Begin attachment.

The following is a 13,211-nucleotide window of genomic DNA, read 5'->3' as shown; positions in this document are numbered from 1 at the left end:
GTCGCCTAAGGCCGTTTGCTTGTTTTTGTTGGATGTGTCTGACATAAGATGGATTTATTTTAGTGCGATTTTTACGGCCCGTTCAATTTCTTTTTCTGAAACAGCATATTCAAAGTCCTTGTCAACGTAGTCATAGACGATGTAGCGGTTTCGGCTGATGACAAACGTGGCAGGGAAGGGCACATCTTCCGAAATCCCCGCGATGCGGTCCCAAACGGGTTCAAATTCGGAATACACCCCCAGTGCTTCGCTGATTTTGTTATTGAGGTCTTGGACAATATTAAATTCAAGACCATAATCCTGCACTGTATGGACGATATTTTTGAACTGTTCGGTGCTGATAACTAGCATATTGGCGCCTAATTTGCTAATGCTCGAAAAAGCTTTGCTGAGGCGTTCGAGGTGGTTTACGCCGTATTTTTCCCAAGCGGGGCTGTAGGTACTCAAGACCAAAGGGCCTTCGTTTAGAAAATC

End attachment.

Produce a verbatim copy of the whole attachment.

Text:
The following is a 13,211-nucleotide window of genomic DNA, read 5'->3' as shown; positions in this document are numbered from 1 at the left end:
GTCGCCTAAGGCCGTTTGCTTGTTTTTGTTGGATGTGTCTGACATAAGATGGATTTATTTTAGTGCGATTTTTACGGCCCGTTCAATTTCTTTTTCTGAAACAGCATATTCAAAGTCCTTGTCAACGTAGTCATAGACGATGTAGCGGTTTCGGCTGATGACAAACGTGGCAGGGAAGGGCACATCTTCCGAAATCCCCGCGATGCGGTCCCAAACGGGTTCAAATTCGGAATACACCCCCAGTGCTTCGCTGATTTTGTTATTGAGGTCTTGGACAATATTAAATTCAAGACCATAATCCTGCACTGTATGGACGATATTTTTGAACTGTTCGGTGCTGATAACTAGCATATTGGCGCCTAATTTGCTAATGCTCGAAAAAGCTTTGCTGAGGCGTTCGAGGTGGTTTACGCCGTATTTTTCCCAAGCGGGGCTGTAGGTACTCAAGACCAAAGGGCCTTCGTTTAGAAAATC